A few years ago, we had the opportunity to work with a wonderful gastroenterology practice in a rural Southern community. This little town had but one significant employer (and one main payer), a large regional manufacturing plant – and the plant was rumored to be on the chopping block, as the company began off-shoring many of its manufacturing operations. Employees were already being offered opportunities to train up workers in China (presumably their own replacements). Things were not looking good for these employees or their hometown.
You would think this would have also spelled doom for the practice. But, as it turns out, the future still looked very bright for our clients. The practice team had already planned ahead for the possibility of the plant closing. They understood that, even if the plant closed, the town’s population was aging and unlikely to relocate – and they’d need services. So, they developed a strong Medicare patient base, and positioned themselves to be the Medicare practice-of-choice for locals as they reached 65. They also established a satellite office in an underserved nearby town, opened a much-needed ambulatory surgery center, and explored a variety of new marketing approaches. As a result, the practice was actually booming – and well-positioned to keep thriving – despite the looming threat.
Handling these sorts of environmental changes – which can seem like they come from out of the blue – is critical to the long-term profitability of your practice. In the current economy, medical practices can be “collateral damage” when big employers struggle or close up shop.
Planning for ways to reach new patients – like our clients in the South did – is one way to protect and build your medical practice. Another important step is to be extra vigilant about verifying insurance – and confirming patient payment responsibilities – when a major local employer begins laying off employees or closes a facility. Remember that, because of typical processing delays and the impact of COBRA, terminated employees can appear to be covered by their previous policies for several months past their termination date. If you’re not updating and verifying patient employment information at every visit, your exposure to payment retractions for terminated plans is growing.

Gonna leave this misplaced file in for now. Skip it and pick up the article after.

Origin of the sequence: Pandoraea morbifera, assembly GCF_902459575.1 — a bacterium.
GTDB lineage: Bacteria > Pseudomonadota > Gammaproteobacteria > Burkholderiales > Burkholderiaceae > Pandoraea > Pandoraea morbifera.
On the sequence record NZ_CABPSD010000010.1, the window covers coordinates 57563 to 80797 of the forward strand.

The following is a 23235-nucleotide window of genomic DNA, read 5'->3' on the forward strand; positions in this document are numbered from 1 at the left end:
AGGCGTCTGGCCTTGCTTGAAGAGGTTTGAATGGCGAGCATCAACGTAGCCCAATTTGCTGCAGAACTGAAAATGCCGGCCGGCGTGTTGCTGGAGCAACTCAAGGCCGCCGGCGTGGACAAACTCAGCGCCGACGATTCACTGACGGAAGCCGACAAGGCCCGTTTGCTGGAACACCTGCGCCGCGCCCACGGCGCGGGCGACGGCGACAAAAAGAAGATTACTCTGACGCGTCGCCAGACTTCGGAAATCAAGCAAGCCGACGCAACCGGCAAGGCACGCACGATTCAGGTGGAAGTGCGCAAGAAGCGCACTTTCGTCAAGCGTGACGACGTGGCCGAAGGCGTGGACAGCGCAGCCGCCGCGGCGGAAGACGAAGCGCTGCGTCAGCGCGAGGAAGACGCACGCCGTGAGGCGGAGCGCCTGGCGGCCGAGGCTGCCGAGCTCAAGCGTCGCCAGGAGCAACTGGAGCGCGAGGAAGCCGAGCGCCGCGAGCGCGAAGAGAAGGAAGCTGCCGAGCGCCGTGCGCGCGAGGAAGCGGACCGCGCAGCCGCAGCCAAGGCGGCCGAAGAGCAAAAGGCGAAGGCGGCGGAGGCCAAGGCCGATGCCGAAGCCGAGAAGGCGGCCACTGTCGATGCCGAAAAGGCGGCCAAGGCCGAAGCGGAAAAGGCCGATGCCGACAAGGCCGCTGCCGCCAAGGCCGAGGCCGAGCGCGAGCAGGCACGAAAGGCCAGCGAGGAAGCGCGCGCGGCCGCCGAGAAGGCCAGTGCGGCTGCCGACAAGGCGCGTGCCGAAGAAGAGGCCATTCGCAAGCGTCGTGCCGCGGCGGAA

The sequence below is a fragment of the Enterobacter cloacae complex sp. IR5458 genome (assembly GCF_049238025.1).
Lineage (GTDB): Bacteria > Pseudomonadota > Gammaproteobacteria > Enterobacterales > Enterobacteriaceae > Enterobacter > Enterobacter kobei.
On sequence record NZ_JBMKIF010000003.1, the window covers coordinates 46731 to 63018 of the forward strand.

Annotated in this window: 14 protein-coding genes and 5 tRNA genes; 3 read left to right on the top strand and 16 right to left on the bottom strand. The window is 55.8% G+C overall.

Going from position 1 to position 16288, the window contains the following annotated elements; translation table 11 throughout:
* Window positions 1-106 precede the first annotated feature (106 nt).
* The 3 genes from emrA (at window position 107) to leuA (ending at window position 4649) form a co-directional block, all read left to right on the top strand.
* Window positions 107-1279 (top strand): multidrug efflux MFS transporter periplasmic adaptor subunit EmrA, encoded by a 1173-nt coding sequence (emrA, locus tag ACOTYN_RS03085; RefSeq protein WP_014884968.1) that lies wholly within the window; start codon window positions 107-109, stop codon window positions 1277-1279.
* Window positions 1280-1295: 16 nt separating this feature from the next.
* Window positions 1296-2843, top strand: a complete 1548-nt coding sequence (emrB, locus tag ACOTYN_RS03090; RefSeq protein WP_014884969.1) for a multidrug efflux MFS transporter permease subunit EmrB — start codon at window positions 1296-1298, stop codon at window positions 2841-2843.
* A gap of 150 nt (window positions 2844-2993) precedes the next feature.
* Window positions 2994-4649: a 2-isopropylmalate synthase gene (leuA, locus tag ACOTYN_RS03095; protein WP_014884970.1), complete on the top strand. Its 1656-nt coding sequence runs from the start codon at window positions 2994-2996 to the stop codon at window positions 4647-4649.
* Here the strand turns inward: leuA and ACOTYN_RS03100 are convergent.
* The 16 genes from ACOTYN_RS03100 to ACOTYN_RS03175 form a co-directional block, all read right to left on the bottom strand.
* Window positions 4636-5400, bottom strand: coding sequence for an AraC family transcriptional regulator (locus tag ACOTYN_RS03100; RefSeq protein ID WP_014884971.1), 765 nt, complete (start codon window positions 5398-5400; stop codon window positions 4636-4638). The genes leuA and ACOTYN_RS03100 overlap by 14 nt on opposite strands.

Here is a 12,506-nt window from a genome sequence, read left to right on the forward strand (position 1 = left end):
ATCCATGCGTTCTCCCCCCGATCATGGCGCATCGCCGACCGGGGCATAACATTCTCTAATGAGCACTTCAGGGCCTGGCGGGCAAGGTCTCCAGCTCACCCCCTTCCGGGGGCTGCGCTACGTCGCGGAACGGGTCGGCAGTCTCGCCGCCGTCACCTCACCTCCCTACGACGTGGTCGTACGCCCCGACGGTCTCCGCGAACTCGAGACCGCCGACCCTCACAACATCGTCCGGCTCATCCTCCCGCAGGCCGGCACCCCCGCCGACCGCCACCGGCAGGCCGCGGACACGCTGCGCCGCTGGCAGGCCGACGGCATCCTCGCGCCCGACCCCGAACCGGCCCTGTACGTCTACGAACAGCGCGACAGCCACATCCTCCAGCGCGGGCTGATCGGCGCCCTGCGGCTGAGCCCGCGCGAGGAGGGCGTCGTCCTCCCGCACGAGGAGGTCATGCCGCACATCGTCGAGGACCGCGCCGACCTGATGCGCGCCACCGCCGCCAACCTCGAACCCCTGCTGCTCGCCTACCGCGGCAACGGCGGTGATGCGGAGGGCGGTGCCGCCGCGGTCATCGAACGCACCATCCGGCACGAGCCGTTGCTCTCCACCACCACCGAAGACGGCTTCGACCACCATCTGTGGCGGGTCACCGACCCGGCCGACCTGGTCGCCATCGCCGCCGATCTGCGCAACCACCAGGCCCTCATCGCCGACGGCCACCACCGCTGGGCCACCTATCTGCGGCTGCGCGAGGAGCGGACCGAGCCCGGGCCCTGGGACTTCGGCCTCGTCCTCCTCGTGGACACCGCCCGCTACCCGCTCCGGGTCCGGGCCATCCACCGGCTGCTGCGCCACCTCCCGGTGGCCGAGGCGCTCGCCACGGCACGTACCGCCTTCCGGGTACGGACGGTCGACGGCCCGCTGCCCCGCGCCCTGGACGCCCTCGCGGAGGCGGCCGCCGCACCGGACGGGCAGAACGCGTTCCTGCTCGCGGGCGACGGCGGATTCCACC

Stay informed about business activity in your local area
Above all, it’s important to stay informed about business activity in your local area that can impact your practice indirectly. Most US cities offer a business publication such as the Business Journal (which offers scannable email newsletters with local business news for 40+ metro areas), or a local newspaper with business coverage. To stay current on-the-go, Google Alerts are a handy resource – just enter keywords about your local market (e.g., local businesses, business leaders or key lawmakers), and Google will send you tailored news-links at the interval that works best for you.
Keep in mind, also, that staying current on local business news won’t just help you avoid problems – it can also help you spot opportunities. A few years ago here in San Francisco, an initiative by the mayor to reduce the tax burden on start-up companies made big headlines because it encouraged Twitter, one of the hottest Internet companies, to remain here – and to expand in an area of town that is desperate for redevelopment. The expansion of a company known for attracting hard-working young professionals should have caught the attention of family practitioners, OB/GYNs and pediatricians – because those Twitter employees represent practice growth now and several years down the road. What’s more, the Twitter decision kicked off an influx of fast-growing Internet companies to Twitter’s neighborhood and surrounding areas – a trend that’s expected to continue. A savvy practice could find lots of ways to capitalize on this type of information – by considering opening an office in Twitter’s previously undesirable neighborhood, for example, or by creating marketing programs targeted towards the new employees coming into town.
Laurie Morgan is a management consultant with Capko & Company. She specializes in marketing, management and technology for medical practices and blogs about practice management issues at www.capko.com/blog. Laurie has a BA in Economics from Brown University and an MBA from Stanford. Laurie recently wrote for Getting Paid on My Receivables Are Growing: Time for a New Billing Service?, Hidden Ways Medical Billing Shortcomings Hurt Your Practice and Fine Tune Your Hiring Process to Reduce Turnover and Build a Better Medical Billing Team, Parts I & II.